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Warren Buffett: Risk, Volatility and Farmland

- By Rupert Hargreaves

Warren Buffett (Trades, Portfolio) does not associate volatility with risk. This has been part of his investment strategy virtually since the beginning, and he's never going to change.

Volatility and risk are separate things. A volatile stock price does not necessarily mean that the company is riskier than any other business and vice versa.

Indeed, I reckon a large percentage of the thinly traded small caps at the bottom of the market are probably the market's least volatile stocks, but that by no means makes them less risky. On balance, they are probably riskiest of all public companies.

Buffett's favorite way of describing the difference between risk and volatility is his farm analogy. He likes to say that you don't buy a farm based on whether or not it is going to be worth more tomorrow or a week from now. You buy it as a business -- for the cash flows it will generate.

In the Berkshire Hathaway (BRK-A)(BRK-B) 2007 shareholder meeting, Buffett told his investors:

"I mean, actually, take it with farmland. Here in 1980, or in the early 1980s, farms that sold for $2,000 an acre went to $600 an acre. I bought one of them when the banking and farm crash took place."

Now, according to market theory, this price crash implies farmland is riskier:

"And the beta of farms shot way up. And, according to standard economic theory or market theory, I was buying a much more risky asset at $600 an acre than the same farm was at 2,000 an acre."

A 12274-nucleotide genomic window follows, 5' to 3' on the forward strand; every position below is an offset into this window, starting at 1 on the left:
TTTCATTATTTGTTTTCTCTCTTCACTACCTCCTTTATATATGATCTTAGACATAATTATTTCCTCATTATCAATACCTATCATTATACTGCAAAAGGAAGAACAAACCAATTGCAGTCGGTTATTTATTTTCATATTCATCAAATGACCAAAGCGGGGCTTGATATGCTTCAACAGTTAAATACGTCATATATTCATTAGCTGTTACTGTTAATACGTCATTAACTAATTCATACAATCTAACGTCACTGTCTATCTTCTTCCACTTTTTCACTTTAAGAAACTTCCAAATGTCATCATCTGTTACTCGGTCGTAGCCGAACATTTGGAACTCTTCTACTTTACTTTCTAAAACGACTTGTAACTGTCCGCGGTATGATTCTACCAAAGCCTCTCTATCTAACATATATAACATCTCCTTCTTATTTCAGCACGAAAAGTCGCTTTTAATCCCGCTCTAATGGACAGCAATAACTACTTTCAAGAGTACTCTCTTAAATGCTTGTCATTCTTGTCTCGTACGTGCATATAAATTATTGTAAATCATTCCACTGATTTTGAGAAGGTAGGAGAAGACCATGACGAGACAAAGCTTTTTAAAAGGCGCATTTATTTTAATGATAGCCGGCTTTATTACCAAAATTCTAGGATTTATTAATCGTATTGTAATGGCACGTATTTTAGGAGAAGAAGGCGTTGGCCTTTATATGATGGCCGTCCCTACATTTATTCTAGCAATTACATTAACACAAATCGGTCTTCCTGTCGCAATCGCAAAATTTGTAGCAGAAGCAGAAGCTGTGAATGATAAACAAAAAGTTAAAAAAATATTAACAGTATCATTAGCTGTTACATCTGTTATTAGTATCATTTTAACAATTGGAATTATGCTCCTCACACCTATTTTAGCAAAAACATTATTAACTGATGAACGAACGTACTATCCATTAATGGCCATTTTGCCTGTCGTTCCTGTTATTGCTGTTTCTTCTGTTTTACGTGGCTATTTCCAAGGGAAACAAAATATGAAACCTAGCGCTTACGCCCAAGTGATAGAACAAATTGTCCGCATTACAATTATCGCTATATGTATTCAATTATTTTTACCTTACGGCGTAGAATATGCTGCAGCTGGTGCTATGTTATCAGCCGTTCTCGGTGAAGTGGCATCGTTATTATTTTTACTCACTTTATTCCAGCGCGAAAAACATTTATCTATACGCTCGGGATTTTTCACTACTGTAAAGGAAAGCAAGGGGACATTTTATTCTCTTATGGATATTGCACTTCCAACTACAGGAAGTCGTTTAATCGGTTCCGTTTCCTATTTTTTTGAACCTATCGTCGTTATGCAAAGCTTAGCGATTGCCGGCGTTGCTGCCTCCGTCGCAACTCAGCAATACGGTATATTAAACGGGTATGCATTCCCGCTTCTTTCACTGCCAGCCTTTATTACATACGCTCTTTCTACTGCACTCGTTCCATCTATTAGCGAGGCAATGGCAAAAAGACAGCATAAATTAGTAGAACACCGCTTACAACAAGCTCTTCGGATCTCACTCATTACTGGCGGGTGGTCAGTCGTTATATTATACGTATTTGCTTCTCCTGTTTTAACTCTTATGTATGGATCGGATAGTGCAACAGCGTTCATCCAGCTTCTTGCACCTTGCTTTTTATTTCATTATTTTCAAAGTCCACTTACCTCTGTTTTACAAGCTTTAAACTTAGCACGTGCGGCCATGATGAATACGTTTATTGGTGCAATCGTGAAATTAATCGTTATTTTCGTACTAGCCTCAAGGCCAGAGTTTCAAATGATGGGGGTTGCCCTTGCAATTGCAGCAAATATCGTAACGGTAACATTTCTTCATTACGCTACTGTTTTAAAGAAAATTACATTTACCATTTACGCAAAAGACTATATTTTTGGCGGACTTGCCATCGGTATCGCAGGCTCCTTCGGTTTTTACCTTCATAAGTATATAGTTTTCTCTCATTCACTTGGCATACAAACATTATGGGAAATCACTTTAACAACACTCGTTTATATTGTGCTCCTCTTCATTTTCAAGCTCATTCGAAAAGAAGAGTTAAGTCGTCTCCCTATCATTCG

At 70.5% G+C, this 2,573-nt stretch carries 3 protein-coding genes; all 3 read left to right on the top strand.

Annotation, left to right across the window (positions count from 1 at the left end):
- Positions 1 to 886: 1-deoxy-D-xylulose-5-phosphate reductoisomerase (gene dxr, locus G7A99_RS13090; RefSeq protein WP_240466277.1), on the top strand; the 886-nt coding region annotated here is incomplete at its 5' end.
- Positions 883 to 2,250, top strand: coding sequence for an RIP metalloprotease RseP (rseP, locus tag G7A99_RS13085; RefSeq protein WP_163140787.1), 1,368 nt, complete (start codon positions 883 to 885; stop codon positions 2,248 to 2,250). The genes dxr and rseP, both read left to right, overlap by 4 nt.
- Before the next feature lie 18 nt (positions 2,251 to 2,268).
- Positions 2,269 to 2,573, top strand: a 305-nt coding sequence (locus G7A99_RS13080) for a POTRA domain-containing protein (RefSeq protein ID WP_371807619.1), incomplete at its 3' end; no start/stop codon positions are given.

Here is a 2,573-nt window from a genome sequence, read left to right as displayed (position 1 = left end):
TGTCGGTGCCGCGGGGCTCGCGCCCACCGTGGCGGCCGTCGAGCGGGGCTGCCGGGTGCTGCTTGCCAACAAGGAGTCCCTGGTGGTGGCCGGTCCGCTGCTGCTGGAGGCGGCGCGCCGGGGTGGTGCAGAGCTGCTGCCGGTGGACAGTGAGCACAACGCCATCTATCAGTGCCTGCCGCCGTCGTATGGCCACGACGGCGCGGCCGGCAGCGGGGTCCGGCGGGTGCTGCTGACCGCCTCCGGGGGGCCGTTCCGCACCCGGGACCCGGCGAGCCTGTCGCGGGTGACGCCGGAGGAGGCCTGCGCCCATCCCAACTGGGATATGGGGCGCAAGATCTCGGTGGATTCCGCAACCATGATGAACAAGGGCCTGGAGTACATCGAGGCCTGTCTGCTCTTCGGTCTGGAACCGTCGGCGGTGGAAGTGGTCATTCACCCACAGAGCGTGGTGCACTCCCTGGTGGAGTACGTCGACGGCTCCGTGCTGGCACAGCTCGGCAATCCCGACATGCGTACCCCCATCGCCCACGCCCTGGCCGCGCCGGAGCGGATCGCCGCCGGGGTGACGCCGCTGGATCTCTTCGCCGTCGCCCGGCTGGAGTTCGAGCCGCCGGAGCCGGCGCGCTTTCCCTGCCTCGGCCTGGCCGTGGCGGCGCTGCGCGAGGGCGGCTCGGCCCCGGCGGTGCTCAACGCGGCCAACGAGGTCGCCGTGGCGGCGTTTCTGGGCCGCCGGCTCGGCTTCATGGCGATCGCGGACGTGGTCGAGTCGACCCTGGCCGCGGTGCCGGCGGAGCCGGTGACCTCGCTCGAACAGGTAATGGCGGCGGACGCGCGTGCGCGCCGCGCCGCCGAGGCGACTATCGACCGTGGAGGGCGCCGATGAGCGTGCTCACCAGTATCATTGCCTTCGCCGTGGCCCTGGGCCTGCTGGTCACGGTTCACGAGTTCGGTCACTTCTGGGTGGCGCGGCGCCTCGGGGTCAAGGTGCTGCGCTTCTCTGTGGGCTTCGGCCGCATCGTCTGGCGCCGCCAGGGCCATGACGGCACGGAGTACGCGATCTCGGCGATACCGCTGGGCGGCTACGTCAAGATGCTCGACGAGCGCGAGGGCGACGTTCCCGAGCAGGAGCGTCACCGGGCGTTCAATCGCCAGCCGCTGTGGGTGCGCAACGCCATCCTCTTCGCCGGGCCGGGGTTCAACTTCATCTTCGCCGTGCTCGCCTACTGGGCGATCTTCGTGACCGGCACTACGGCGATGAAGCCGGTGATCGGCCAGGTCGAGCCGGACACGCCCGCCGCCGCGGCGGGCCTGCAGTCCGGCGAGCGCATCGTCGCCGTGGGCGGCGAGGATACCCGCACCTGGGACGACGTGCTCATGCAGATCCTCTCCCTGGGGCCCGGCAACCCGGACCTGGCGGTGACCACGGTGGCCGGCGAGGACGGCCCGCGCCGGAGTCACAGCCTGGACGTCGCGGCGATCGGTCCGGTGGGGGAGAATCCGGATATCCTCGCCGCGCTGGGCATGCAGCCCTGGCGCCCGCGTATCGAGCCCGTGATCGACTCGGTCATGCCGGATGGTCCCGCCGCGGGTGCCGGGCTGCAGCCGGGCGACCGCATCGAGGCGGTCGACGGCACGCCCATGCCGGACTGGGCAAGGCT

But, because the prices of farmland are not displayed on a second-by-second basis publicly, most landowners would think that this concept is insane, and certainly not worth all the time and effort Wall Street analysts spend analyzing beta:

"Now, people, because farmland doesn't trade often and prices don't get recorded, you know, they would regard that as nonsense, that my purchase at $600 an acre of the same farm that sold for 2,000 an acre a few years ago was riskier."

Unfortunately, the same cannot be said for stocks:

"But in stocks, because the prices jiggle around every minute, and because it lets the people who teach finance use the mathematics they've learned, they have -- in effect, they would explain this a way a little more technically -- but they have, in effect, translated volatility into all kinds of -- past volatility -- in terms of all kinds of measures of risk."

This kind of risk analysis is, in Buffett's words, nonsense, and you could argue that it lulls investors into a false sense of security when it comes to analyzing company-specific risk:

"Risk comes from the nature of certain kinds of businesses. It can be risky to be in some businesses just by the simple economics of the type of business you're in, and it comes from not knowing what you're doing.

And, you know, if you understand the economics of the business in which you are engaged, and you know the people with whom you're doing business, and you know the price you pay is sensible, you don't run any real risk."

I'm sure many readers of this article will already know and understand the difference between risk and volatility, but it is always worthwhile going back through the Buffett archives to remind ourselves what he has said on the topic.

It never hurts to revisit old advice and build on the knowledge you already know. Compounding such an essential financial concept is never a waste of time.

Disclosure: The author owns shares in Berkshire Hathaway.

This article first appeared on GuruFocus.